I think it's the blend door, but don't discount a plugged heater core. Engine blocks are made from a sand casting, and sometimes (yes it does happen) all the casting is not removed. It can end up in an area with small orifices (or tubes in a core) and plug it up.
    Is there a valve in-line on the hoses? I haven't looked at my '02 sonata but most car manufacturers have a vacuum actuated valve to allow coolant flow. It could be just a case of a vacuum line fell off or has failed, any chance a new stereo was put in?

    Does the air-conditioning work correctly? ie set the temp to 70 and it stays there, that would eliminate the internal cabin temp sensor as a fault.
  • acelinkacelink Posts: 106
    Now that you mentioned it, I had the original stero replaced with 1-din JVC CD player this summer. AC worked fine during the summer and defost worked fine when I last tried them.
  • 0patience0patience Posts: 1,542
    Again,
    The electronic [NOT VACUUM] blend door actuator is located in the side of the evaporator case assembly on the driver's side.
    There is no vacuum actuated valve in this system.
    There is no vacuum line to come loose on this vehicle. It is electronically controlled.

    So, the options for the problem are........
    The blend door actuator connector has come loose.
    The fuse has blown.
    The blend door actuator has a problem.
    Or....... The Electronic Climate Control Module has a problem.

    But, what do I know?
  • Maybe the blend door actuator got disconnected when the stereo got replaced. Sometimes there is not a lot of slack in the harness and if they pulled on it until it came out farther the actuator get pulled off. Start by checking the fuses.

    The defroster setting does not really mean anything, that is another issue, that actuator only controls where the air blows from, like A/C vents, floor defroster. The blend door controls how hot/cold the air is.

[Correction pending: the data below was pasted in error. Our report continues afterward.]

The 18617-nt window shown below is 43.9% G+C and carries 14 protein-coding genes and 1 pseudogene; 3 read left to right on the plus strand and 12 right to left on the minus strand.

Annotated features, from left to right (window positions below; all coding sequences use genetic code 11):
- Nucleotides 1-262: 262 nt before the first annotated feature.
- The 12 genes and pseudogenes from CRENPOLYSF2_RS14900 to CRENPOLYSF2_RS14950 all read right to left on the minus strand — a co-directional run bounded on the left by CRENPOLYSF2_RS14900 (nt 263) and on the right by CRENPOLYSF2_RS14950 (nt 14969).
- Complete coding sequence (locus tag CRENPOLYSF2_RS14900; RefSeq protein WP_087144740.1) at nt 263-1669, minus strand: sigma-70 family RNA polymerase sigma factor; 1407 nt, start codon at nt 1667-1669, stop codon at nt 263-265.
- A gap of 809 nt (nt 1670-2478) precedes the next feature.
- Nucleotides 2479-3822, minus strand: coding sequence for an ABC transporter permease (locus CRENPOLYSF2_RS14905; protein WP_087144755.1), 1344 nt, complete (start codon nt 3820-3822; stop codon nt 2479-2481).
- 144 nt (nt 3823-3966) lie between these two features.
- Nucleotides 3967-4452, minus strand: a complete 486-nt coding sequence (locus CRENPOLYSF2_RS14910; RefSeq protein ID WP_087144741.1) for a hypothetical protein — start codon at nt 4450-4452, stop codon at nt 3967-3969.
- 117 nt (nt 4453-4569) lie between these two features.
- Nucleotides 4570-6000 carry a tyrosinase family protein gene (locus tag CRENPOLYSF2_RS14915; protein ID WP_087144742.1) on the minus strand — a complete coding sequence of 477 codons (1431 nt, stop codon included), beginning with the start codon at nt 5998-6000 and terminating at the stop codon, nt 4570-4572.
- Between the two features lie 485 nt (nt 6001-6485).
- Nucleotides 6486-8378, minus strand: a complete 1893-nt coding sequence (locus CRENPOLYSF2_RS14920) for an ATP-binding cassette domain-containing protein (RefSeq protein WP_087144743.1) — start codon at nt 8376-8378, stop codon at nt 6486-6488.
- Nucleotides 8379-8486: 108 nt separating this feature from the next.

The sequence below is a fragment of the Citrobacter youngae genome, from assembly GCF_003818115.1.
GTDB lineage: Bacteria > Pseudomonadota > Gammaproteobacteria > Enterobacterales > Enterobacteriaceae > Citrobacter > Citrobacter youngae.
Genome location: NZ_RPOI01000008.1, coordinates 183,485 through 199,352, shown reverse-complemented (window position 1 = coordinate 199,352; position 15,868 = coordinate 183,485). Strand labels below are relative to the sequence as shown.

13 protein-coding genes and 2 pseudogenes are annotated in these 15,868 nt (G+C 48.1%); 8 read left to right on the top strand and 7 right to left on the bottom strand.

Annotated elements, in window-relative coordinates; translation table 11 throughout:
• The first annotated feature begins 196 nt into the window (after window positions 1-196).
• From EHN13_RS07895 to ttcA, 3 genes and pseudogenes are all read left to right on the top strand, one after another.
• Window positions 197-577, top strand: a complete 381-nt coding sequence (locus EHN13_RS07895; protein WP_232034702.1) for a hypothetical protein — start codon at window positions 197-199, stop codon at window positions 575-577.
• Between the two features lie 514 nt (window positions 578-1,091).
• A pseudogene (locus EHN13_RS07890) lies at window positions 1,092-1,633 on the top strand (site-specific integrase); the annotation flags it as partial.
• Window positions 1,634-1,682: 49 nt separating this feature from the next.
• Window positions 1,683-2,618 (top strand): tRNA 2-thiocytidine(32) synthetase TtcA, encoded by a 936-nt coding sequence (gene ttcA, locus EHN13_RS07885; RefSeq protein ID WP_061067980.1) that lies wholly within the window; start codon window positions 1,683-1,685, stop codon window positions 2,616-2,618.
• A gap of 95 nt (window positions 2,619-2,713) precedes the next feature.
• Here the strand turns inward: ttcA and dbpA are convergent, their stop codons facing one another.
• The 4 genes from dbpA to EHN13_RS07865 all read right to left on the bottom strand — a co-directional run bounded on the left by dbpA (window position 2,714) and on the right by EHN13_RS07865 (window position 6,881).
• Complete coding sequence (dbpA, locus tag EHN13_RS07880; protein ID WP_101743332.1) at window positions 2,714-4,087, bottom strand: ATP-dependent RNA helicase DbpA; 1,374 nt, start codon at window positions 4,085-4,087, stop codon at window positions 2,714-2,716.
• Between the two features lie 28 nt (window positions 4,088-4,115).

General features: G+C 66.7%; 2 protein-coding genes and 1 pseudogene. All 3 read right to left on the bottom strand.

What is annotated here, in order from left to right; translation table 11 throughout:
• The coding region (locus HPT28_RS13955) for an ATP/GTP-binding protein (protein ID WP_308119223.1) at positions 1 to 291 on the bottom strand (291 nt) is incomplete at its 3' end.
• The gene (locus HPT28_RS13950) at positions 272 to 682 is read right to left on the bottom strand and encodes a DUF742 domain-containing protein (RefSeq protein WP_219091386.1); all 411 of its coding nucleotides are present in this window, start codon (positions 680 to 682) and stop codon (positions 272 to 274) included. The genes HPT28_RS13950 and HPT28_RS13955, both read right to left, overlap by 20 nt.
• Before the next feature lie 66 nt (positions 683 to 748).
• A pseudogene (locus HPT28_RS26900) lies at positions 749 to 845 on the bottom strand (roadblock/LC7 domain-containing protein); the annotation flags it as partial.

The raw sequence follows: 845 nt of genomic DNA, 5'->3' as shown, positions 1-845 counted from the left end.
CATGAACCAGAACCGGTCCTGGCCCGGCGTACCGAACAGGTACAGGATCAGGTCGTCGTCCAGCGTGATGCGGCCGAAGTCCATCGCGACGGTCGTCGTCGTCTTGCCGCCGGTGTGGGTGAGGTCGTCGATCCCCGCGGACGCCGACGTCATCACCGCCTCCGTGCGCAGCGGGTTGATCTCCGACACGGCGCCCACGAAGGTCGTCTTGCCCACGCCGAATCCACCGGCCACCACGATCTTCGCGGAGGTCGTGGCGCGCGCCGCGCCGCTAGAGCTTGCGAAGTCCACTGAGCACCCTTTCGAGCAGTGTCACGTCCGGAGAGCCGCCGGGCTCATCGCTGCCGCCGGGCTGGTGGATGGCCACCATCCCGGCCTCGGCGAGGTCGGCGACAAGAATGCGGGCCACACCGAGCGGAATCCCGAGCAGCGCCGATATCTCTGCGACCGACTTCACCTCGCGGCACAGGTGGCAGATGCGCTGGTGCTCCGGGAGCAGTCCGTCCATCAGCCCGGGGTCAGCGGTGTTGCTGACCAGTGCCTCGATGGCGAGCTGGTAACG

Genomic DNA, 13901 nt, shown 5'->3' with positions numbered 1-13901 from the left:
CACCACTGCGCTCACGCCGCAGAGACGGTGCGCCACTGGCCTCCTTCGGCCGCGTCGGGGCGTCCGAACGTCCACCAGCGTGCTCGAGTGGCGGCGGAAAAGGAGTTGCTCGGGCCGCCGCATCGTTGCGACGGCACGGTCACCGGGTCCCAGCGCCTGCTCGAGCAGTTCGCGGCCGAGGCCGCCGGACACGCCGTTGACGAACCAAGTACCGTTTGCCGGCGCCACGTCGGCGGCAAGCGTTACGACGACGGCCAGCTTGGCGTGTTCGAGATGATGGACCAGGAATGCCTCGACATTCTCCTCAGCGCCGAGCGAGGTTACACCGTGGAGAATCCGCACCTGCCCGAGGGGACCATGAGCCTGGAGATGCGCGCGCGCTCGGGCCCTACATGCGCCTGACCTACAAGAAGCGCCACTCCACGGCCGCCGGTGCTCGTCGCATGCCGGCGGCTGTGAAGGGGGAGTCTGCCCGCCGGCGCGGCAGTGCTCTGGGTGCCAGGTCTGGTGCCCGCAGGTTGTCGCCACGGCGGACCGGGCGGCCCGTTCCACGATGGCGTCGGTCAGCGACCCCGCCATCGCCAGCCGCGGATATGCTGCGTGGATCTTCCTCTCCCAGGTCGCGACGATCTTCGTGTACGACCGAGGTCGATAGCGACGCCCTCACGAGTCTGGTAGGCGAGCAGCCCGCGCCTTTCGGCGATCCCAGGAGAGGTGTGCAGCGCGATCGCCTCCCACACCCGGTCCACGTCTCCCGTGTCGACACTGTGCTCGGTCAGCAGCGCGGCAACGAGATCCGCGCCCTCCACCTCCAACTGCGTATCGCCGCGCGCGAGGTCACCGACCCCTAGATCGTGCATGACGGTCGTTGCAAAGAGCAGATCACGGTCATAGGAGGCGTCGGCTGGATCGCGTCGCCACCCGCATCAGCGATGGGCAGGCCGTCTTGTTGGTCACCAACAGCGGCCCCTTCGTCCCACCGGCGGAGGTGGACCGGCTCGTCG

• nato1nato1 Posts: 102
    0patience, I am not trying to discount your opinion, just trying to cover all the bases. From my experience as a mechanic (10 yrs) and being an engineer in an automotive sensor applications division (5+ yrs), I am just pointing out things that any individual can check, along with common errors in automotive stereo installations.
    Maybe you can show this topic on the show (not an attack!, I will have to check out the show, It would be nice to be able to send questions to the hosts!!) Checking the fuse should be the first move. Can a blow-up diagram of the actuator assembly be accessed from your site? Can the connector for the door actuator be disconnected and the door moved manually to the correct position or is the gear reduction on the actuator to much to be overridden?
  • 0patience0patience Posts: 1,542
    nato,
    Not my show. Bruce is the movie guy. Ha ha.
    Anyway.
    Can a blow-up diagram of the actuator assembly be accessed from your site?
    Yes, if asked and the problem is explained, the guys may post it if they have time available.
    Can the connector for the door actuator be disconnected and the door moved manually to the correct position or is the gear reduction on the actuator to much to be overridden?
    No way to override the actuator by unplugging it, but..
    You can unbolt it (2 screws) and use a pair of needle nose pliers to turn the shaft to close the flap. Fairly simple to check and will help to determine if it is a mechanical problem or electrical problem. Good call.
    I apologize if I came off cross.